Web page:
Dysthanasia means slow and painful death without quality of life. This study aimed to know whether nurses identify dysthanasia as part of the final process of the lives of terminal patients hospitalized at an adult ICU. This is an exploratory-qualitative study. Data were collected through semi-structured interviews with ten nurses with at least one year of experience in an ICU, and interpreted through content analysis. Results indicate that nurses understand and identify dysthanasia, do not agree with it and recognize elements of orthonasia as the adequate procedure for terminal patients. We conclude that nurses interpret dysthanasia as extending life with pain and suffering, while terminal patients are submitted to futile treatments that do not benefit them. They also identify dysthanasia using elements of orthonasia to explain it.

  15. [Nursing care wall planning].

    PubMed

    Moreau, Véronique

    2013-01-01

    Nursing care wall planners are not a tool for assessing workload, but a means of providing coherence and individualised monitoring of care. Its application is focused not only on team organisation, but also on the patient's needs.

  16. Administrators: Nursing Home Administrator

    ERIC Educational Resources Information Center

    Kahl, Anne

    1976-01-01

    Responsibilities, skills needed, training needed, earnings, employment outlook, and sources of additional information are outlined for the administrator who holds the top management job in a nursing home. (JT)

  17. [Associationism and nursing].

    PubMed

    Martínez Riera, José Ramón

    2009-01-01

    Author personal reflection on the importance of association in the nurse profession as one of the most important tools of development; also that notices the necessity to use mass media like bridge of connection with the society.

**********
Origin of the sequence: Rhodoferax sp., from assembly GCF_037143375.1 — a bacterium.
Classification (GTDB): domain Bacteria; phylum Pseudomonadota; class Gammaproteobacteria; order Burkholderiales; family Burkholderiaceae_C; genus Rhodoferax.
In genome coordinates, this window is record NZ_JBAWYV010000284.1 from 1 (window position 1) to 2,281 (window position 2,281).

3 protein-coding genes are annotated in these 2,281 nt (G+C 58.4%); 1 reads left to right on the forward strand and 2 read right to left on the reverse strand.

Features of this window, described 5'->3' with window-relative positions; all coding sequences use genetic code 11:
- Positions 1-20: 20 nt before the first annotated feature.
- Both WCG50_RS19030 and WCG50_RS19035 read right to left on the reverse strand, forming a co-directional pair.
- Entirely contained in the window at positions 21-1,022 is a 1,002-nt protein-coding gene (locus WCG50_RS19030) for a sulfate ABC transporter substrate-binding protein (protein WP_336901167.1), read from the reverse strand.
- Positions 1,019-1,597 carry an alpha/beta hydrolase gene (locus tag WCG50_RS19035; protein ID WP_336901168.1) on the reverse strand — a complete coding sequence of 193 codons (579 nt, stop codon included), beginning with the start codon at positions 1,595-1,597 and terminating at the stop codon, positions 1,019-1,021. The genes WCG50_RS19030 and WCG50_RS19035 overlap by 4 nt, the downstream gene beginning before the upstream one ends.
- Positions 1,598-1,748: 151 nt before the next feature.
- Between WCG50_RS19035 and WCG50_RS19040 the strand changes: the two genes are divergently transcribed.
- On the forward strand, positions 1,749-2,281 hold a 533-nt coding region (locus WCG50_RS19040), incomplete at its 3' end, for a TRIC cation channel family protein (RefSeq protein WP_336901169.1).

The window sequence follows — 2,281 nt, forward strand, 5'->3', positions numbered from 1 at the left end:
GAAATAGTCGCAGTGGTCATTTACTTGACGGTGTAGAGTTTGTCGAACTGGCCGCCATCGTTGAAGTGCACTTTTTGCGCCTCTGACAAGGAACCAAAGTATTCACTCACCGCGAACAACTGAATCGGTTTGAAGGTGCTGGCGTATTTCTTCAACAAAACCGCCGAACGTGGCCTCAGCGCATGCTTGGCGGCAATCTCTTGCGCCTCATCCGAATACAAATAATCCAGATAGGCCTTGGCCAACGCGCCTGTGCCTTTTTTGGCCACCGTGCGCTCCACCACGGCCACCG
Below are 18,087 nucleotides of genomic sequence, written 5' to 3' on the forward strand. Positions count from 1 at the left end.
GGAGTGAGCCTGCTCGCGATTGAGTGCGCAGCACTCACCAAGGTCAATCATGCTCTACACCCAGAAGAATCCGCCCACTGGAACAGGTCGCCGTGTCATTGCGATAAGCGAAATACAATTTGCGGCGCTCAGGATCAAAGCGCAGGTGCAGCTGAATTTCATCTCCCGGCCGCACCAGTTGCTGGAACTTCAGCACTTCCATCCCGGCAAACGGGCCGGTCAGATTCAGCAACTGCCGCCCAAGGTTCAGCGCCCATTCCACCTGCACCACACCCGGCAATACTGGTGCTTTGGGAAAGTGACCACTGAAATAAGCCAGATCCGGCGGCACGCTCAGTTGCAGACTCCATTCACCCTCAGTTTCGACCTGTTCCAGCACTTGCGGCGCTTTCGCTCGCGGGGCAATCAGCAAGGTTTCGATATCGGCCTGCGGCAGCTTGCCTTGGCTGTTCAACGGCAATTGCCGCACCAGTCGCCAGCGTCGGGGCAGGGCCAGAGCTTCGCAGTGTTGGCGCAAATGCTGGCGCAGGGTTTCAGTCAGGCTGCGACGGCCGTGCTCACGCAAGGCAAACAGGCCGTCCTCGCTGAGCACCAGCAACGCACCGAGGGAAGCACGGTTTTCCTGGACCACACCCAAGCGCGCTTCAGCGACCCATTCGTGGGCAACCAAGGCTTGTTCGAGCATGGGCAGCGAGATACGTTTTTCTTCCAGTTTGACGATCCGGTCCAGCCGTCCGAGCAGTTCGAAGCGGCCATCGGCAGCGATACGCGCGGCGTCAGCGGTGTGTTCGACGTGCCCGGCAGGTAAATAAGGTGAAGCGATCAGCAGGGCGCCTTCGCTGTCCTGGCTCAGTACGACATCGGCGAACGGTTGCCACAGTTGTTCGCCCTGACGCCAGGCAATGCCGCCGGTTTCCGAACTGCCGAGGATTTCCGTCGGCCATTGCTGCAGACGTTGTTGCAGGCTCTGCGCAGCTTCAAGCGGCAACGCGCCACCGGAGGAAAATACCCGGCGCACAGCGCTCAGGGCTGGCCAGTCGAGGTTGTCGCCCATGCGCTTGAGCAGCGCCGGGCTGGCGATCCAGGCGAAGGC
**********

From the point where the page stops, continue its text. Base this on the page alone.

18. Leadership and ethics in nurse-nurse relationships.

    PubMed

    Milton, Constance L

    2009-04-01

    Qualities of nursing leadership may be reflected in the patterns of relating illuminated through communications between interdependent members of a discipline and interdisciplinary professional healthcare relationships. Authority and responsibility in leading-following reside with the designated leader. However, there is power with person in situation with the ever-present possibility of conflict. The author in this column will begin a discussion of conflict in nurse-nurse relationships and offer questions for straight thinking regarding the ethics of leading-following situations with nurse-nurse relationships from a humanbecoming nursing theoretical perspective.

  19. The impact and perception of nursing certification in pediatric nursing.

    PubMed

    Straka, Kristen L; Ambrose, Heather L; Burkett, Marnie; Capan, Michelle; Flook, Donna; Evangelista, Tonya; Houck, Patty; Lukanski, Amy; Schenkel, Kathleen; Thornton, Michelle

    2014-01-01

    Nursing certification is an assessment and formal recognition of specialized knowledge, and is awarded through achievement of standards identified by a nursing specialty (Niebuhr & Biel, 2007). This recognition is a method of not only assessing competency, but knowledge and skills, and has been linked to an increase in patient satisfaction and nurse retention (Kleinpell, 2009). For these reasons, a heightened focus has been on identifying the value of nursing certification and outcomes related to patient care. This study explored nurse perception of certification and measured response to a high fidelity simulated scenario by certified and non-certified pediatric nurses to a deteriorating patient through simulation and self-assessment. © 2014.

  20. Deep nursing: a thoughtful, co-created nursing process.

    PubMed

    Griffiths, Colin

    2017-03-30

    This article examines some of the challenges in nursing practice experienced by patients and nurses in the UK and Ireland, and considers some of the associated stressors in the system. Nurses must respond to these challenges by crafting their own practice, and the article offers a blueprint for developing personal nursing practice through acceptance, paying detailed attention to patients, taking time with patients and personal reflection. It draws on innovations in learning disability practice to suggest that care should be jointly thought through and co-created by patients and nurses, and that this process of thoughtful engagement constitutes 'deep nursing'.